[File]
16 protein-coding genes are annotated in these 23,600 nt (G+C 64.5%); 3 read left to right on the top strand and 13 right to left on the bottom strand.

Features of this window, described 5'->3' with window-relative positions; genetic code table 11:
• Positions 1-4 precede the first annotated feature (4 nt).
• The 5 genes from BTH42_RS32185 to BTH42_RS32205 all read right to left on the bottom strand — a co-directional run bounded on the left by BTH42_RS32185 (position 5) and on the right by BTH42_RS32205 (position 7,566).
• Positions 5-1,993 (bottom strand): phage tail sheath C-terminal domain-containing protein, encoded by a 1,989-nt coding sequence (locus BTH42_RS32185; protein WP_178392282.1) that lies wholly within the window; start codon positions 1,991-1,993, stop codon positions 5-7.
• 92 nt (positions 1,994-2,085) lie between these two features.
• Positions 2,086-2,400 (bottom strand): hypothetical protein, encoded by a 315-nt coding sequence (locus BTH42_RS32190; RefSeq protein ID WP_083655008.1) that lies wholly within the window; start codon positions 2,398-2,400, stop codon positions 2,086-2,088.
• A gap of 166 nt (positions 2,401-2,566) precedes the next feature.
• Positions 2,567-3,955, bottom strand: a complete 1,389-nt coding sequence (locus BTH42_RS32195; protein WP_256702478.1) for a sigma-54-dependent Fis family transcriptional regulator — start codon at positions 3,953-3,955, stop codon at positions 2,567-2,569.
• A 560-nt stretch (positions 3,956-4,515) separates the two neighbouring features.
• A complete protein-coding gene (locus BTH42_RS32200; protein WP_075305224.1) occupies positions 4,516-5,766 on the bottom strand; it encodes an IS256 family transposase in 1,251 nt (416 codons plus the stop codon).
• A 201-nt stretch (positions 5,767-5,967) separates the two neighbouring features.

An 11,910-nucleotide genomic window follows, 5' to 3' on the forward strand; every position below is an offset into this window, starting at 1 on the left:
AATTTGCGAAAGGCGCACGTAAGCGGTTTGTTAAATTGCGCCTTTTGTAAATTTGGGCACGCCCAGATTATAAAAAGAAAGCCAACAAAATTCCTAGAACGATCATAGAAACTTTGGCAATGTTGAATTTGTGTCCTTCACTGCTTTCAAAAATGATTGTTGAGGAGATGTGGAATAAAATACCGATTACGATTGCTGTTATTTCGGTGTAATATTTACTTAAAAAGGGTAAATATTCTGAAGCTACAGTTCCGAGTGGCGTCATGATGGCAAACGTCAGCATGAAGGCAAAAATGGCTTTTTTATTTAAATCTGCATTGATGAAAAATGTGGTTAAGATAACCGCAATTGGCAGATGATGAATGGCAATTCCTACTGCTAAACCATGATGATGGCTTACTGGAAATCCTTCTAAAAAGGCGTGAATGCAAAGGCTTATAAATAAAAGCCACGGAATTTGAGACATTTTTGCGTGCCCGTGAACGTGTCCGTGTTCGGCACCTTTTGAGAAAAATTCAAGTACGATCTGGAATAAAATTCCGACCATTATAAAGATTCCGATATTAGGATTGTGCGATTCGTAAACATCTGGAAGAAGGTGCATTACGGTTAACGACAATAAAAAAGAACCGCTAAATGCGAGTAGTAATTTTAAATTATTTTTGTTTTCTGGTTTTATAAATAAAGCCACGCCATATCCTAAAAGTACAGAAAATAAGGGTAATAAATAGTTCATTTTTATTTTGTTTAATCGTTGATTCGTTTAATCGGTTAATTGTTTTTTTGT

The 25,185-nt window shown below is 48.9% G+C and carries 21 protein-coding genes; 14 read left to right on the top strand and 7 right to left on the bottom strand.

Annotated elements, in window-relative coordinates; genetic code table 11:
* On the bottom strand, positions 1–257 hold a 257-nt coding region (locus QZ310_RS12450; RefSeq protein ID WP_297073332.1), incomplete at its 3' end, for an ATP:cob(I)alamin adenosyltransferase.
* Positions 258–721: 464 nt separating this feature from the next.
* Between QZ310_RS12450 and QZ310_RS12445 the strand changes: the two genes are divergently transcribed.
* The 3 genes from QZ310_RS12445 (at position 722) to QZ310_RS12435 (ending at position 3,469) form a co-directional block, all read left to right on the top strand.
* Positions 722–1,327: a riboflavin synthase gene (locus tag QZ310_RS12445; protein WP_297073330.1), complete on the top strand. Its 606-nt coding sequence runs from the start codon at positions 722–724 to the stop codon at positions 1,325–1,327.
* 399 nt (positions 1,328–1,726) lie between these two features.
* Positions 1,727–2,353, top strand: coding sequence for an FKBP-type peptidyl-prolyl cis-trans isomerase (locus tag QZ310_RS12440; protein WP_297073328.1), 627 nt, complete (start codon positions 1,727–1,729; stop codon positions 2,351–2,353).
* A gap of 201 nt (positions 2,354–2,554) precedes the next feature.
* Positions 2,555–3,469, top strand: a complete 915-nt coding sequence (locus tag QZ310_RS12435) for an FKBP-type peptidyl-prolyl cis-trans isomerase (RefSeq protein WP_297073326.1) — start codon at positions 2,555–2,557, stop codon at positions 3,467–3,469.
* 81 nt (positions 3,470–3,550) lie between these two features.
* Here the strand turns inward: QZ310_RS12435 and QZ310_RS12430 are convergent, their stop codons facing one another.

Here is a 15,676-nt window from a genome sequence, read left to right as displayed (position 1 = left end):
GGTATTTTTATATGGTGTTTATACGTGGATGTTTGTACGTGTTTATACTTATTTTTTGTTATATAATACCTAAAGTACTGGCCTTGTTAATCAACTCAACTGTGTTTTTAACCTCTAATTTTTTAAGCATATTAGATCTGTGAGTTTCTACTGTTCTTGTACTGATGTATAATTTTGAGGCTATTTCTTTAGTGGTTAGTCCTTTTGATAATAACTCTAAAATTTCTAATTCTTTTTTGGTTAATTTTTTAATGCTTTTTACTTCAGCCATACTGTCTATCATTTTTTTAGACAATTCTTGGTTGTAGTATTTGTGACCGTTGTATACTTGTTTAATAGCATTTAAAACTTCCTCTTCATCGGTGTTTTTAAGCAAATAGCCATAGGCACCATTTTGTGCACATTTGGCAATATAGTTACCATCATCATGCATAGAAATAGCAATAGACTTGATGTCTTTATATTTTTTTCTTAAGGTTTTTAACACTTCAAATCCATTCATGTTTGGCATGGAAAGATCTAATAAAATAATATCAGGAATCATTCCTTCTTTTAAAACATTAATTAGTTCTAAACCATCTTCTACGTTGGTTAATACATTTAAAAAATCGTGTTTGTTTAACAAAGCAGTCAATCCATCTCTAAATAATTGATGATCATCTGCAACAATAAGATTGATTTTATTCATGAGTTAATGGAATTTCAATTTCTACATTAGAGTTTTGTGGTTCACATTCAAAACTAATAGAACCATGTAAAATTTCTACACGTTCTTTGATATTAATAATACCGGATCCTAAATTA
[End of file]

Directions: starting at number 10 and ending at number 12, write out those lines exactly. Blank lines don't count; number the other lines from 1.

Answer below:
• A 560-nt stretch (positions 3,956-4,515) separates the two neighbouring features.
• A complete protein-coding gene (locus BTH42_RS32200; protein WP_075305224.1) occupies positions 4,516-5,766 on the bottom strand; it encodes an IS256 family transposase in 1,251 nt (416 codons plus the stop codon).
• A 201-nt stretch (positions 5,767-5,967) separates the two neighbouring features.